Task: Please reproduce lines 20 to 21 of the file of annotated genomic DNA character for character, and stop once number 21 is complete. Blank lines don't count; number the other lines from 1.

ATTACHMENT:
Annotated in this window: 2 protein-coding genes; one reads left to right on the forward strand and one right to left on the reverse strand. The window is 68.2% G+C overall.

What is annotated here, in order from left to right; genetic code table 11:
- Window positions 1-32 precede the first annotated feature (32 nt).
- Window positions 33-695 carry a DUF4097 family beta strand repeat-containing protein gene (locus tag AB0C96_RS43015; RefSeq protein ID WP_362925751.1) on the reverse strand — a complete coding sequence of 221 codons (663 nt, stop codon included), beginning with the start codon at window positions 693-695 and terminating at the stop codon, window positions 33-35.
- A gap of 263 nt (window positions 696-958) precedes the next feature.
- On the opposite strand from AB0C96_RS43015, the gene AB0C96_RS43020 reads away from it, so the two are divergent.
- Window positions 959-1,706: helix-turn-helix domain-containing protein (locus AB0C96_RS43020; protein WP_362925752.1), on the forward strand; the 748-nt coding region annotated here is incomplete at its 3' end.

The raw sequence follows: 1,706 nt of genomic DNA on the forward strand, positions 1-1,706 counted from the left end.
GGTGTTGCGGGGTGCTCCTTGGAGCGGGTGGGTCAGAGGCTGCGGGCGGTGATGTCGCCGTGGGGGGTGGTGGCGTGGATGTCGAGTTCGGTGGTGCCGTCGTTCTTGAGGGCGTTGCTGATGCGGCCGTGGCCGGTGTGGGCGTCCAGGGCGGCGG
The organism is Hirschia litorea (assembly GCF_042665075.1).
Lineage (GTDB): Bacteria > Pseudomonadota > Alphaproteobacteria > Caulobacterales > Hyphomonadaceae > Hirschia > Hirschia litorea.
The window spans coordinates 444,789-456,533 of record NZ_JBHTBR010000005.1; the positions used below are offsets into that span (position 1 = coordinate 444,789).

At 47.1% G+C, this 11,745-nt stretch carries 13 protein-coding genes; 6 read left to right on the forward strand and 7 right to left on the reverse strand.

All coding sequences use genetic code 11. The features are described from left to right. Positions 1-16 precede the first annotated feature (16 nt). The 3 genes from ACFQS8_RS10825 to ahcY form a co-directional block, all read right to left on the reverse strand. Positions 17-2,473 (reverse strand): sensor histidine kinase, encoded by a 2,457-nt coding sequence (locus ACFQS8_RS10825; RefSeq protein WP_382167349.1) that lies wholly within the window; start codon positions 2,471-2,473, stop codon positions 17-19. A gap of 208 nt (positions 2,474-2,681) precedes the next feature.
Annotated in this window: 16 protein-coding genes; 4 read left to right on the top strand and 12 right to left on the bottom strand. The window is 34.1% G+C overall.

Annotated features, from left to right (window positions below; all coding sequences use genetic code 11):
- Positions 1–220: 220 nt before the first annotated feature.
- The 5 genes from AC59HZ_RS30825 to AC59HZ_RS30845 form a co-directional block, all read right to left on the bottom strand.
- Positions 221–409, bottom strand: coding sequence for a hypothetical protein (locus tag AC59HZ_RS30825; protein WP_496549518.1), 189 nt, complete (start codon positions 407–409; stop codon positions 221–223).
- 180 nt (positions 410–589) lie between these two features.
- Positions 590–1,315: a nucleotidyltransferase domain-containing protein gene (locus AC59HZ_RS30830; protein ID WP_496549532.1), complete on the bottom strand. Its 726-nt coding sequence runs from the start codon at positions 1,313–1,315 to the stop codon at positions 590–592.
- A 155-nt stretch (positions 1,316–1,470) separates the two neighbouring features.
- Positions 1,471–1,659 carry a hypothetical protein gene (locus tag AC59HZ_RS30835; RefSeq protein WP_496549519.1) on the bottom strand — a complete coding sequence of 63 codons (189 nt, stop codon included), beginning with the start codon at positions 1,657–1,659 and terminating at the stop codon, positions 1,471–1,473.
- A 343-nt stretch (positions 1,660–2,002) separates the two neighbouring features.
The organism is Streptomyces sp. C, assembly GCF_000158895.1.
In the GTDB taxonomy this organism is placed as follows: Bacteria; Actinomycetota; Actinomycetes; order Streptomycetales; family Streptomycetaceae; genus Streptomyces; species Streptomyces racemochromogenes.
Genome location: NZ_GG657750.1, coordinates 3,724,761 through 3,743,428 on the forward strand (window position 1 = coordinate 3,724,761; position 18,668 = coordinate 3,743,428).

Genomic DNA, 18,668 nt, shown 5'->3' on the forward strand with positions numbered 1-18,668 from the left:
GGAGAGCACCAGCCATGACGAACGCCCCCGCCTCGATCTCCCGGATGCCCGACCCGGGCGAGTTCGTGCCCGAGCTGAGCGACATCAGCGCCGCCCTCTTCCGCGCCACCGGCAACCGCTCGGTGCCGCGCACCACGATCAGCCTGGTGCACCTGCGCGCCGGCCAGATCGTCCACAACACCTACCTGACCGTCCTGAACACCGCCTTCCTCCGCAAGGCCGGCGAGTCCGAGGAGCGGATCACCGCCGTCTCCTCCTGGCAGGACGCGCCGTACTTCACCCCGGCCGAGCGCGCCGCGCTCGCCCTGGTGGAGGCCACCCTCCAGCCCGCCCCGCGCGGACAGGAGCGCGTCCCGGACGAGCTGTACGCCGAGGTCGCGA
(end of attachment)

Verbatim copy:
- 180 nt (positions 410–589) lie between these two features.
- Positions 590–1,315: a nucleotidyltransferase domain-containing protein gene (locus AC59HZ_RS30830; protein ID WP_496549532.1), complete on the bottom strand. Its 726-nt coding sequence runs from the start codon at positions 1,313–1,315 to the stop codon at positions 590–592.